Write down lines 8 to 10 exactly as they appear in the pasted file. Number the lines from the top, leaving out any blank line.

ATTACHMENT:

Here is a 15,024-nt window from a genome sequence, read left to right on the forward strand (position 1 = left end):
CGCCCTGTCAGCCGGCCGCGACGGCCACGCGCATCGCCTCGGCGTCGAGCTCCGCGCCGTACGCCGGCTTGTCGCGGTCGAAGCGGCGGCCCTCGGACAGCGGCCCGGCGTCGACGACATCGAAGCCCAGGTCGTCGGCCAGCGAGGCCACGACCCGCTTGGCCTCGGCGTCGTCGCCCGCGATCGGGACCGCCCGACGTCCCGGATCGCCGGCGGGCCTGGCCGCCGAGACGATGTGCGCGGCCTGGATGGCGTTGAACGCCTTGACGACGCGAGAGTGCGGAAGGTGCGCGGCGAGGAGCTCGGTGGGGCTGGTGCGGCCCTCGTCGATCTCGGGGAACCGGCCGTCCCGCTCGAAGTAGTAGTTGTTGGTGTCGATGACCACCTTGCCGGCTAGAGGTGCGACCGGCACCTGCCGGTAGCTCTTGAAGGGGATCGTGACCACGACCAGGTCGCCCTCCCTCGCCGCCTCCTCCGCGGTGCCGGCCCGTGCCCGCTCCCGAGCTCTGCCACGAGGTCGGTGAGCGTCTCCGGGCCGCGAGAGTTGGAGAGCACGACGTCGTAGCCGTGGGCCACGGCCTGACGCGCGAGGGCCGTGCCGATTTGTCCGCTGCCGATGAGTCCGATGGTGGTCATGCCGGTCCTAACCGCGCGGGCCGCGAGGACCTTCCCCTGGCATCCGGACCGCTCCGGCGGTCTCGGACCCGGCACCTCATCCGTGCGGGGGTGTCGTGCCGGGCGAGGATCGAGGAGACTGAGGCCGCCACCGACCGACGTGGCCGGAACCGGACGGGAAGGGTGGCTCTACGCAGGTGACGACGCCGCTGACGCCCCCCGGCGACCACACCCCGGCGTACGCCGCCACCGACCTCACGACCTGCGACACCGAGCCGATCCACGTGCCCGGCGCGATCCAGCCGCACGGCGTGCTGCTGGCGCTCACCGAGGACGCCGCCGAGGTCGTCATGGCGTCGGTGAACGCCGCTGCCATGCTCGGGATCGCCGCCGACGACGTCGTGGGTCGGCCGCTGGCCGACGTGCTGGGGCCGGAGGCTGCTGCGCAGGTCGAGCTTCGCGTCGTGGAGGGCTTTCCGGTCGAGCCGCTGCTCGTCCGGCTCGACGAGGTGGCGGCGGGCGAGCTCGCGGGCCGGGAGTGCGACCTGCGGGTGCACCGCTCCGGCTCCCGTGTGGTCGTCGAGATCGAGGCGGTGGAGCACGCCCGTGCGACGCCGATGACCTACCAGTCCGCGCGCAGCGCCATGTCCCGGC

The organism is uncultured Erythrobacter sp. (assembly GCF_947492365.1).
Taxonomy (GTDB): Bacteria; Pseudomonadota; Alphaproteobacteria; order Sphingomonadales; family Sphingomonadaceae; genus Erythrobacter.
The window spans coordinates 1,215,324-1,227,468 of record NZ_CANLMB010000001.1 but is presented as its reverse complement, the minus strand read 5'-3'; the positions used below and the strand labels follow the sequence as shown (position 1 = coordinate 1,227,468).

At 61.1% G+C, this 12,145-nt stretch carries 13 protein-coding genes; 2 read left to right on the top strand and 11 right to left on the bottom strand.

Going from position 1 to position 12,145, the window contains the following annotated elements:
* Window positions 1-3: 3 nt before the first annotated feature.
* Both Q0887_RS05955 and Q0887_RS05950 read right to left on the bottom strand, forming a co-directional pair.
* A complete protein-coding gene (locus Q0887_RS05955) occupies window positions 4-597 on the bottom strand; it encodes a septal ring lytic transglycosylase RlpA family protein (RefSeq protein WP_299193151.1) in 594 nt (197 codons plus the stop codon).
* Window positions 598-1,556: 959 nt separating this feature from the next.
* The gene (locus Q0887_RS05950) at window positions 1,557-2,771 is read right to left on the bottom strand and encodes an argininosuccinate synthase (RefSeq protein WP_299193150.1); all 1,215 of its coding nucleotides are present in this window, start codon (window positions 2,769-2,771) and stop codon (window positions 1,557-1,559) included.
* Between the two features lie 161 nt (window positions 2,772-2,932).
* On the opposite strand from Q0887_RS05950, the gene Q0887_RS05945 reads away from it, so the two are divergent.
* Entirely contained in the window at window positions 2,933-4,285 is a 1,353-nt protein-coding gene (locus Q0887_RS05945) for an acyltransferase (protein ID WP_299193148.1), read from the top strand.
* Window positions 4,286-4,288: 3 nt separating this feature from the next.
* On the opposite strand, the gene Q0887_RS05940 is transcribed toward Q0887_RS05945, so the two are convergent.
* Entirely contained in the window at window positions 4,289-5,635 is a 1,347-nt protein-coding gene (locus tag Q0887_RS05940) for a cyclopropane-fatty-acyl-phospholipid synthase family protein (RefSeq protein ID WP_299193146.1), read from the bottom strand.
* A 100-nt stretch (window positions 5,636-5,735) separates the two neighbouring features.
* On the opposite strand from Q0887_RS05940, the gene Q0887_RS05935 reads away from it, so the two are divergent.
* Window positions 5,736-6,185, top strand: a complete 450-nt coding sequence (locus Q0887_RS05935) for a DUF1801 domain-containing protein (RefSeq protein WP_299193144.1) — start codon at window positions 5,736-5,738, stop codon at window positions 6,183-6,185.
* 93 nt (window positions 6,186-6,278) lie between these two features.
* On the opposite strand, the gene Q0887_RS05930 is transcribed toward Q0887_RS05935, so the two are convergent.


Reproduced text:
* Window positions 1-3: 3 nt before the first annotated feature.
* Both Q0887_RS05955 and Q0887_RS05950 read right to left on the bottom strand, forming a co-directional pair.
* A complete protein-coding gene (locus Q0887_RS05955) occupies window positions 4-597 on the bottom strand; it encodes a septal ring lytic transglycosylase RlpA family protein (RefSeq protein WP_299193151.1) in 594 nt (197 codons plus the stop codon).